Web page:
The format and competitive nature of this camp is a big plus, both for the players and for the evaluators. And I quite honestly believe that this camp was populated by a far more skilled group of players than any I’ve attended in years past.
Also, big thumbs up to the Caps’ new Kettler home. Today’s crowd was tremendous. I drove down from Baltimore with my son, his youth hockey pal Stephen, Stephen’s brother Sean and their dad, Tom. They and all other first-time visitors I escorted around this week were very impressed with the facility, as were the players themselves. And the players made a lot of kids very happy by patiently signing autographs after the completion of all four scrimmages.
I just checked my notes from the Capitals’ 2003 summer camp at Piney Orchard. There were 22 players in attendance that summer, compared to 42 this season. Only 13 of those 22 players in 2003 were Capitals draftees, and the most notable attendees were Steve Eminger, Boyd Gordon and Eric Fehr. This year’s camp featured 30 Caps draftees out of the 42 players in attendance, and included five first-round and four second-round choices.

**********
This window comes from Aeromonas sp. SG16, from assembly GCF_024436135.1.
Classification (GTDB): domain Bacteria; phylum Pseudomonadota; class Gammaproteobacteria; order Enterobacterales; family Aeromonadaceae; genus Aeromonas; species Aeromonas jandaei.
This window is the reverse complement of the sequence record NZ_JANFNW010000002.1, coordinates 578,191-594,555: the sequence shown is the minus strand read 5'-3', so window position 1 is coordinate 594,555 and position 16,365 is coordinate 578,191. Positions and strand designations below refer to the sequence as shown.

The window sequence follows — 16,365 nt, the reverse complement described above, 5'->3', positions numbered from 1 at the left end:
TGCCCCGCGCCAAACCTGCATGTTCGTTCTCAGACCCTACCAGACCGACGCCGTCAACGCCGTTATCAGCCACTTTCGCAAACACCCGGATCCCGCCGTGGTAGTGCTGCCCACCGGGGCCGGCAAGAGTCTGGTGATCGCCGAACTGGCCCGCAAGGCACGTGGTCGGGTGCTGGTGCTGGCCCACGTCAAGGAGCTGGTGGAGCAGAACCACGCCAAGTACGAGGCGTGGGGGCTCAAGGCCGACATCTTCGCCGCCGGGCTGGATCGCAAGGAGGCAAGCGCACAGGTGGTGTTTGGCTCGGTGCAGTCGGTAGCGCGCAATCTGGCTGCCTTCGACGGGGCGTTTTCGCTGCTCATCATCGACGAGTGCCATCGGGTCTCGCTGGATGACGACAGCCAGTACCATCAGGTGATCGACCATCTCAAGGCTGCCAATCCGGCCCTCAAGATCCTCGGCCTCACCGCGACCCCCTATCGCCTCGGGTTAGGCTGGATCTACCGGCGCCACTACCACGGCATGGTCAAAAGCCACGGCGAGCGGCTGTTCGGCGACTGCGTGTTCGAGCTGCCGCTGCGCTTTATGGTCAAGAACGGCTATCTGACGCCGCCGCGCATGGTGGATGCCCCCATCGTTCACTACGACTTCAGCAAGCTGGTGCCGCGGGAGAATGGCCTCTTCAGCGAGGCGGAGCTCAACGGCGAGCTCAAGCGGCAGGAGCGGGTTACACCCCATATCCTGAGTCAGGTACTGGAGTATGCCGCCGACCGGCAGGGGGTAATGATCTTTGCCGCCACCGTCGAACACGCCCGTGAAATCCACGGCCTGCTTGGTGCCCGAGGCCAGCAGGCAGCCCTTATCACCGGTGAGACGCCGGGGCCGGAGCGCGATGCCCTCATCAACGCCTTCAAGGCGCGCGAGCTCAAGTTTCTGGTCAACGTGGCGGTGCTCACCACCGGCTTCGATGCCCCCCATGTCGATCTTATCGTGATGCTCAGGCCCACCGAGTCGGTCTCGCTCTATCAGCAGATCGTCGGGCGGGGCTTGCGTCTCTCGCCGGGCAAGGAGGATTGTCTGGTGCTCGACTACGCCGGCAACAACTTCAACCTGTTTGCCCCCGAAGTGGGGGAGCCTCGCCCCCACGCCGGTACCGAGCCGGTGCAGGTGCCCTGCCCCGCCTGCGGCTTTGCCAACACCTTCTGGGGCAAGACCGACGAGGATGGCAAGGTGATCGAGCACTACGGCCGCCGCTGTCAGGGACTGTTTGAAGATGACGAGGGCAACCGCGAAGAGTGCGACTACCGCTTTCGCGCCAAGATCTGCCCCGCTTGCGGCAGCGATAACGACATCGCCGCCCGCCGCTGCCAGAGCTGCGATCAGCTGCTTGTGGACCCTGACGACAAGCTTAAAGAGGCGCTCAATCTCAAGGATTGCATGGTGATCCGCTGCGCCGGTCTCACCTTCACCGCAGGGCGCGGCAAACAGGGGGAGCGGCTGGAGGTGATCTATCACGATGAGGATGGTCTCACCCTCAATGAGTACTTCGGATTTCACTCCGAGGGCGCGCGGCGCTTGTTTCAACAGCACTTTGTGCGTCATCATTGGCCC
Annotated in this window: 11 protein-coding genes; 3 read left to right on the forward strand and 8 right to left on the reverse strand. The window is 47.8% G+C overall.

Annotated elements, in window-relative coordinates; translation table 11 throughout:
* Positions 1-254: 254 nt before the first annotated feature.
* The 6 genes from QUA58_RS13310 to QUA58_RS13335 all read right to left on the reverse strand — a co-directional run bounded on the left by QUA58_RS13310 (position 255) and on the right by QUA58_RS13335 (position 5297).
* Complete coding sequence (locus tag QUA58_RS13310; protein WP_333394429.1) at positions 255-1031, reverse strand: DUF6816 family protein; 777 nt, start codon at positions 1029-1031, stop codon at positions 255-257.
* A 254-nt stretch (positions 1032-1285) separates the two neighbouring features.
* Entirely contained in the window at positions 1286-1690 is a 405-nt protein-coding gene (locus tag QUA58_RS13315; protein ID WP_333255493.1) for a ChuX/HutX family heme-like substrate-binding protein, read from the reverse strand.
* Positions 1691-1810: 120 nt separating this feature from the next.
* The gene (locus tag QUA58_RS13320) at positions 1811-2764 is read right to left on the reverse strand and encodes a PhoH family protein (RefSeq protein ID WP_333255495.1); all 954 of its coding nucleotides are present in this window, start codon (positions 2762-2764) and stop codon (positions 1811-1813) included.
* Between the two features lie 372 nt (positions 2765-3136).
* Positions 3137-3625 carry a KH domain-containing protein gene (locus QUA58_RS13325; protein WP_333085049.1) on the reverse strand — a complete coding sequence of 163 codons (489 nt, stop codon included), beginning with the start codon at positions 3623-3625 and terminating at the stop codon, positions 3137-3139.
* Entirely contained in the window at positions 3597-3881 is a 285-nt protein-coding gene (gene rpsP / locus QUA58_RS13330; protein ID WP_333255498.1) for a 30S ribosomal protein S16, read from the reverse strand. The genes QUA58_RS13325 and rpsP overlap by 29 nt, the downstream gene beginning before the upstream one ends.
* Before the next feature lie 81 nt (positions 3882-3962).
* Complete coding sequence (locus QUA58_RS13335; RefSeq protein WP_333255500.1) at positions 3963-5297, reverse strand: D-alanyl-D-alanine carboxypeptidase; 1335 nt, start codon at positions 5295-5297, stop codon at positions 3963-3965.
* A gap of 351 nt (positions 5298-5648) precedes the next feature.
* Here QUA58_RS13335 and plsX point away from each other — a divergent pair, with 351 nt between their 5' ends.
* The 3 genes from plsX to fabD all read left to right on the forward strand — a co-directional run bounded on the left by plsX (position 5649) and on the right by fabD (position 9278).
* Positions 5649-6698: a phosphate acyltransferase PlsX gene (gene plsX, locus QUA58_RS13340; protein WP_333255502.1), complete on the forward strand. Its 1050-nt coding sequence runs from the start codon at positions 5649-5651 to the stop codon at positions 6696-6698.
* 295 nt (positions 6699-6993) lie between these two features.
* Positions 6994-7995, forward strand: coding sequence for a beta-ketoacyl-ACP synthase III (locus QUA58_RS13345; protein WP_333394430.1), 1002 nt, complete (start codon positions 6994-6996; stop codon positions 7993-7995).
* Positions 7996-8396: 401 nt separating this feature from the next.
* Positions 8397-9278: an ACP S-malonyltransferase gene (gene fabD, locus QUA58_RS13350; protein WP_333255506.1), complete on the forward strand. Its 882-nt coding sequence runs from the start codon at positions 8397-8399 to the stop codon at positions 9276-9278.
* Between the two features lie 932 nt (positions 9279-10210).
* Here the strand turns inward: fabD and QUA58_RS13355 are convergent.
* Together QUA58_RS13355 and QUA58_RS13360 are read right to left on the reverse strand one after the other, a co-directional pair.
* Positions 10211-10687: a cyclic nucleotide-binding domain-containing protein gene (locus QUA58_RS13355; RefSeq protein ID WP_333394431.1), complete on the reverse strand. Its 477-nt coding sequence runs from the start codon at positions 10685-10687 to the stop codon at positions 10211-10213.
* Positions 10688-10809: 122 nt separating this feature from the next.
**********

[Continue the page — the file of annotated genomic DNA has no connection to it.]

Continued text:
It’s also worth noting that among players in the Capitals’ organization but not at this week’s camp are Chris Bourque, Eminger, Fehr, Tomas Fleischmann, Gordon, Mike Green, Jakub Klepis, Brooks Laich, Shoane Morrisonn, Alex Ovechkin, Jeff Schultz and Alexander Semin. None of those players has celebrated his 25th birthday yet (Morrisonn is the only one who has reached 24), and the group includes nine more first-rounders and two more second-rounders.
The talent is there, arguably as much young talent as has been in the system at any time in the team’s history. The trick now is to develop the young talent, and fill in around the edges and in the holes where needed. We’re starting to see some of that, too. Hershey has had two straight long playoff runs including a championship. And the Caps brought in three free agents to fill needs earlier this month.
This week’s camp was an oasis in the desert, as my pal John Keeley put it. The next oasis is training camp, still two months away. My feeling is that it can’t get here soon enough. Judging from what I’ve heard from many of you this week, you feel the same.
See you in September, but I’ll be here to kick around whatever needs to be kicked around until then.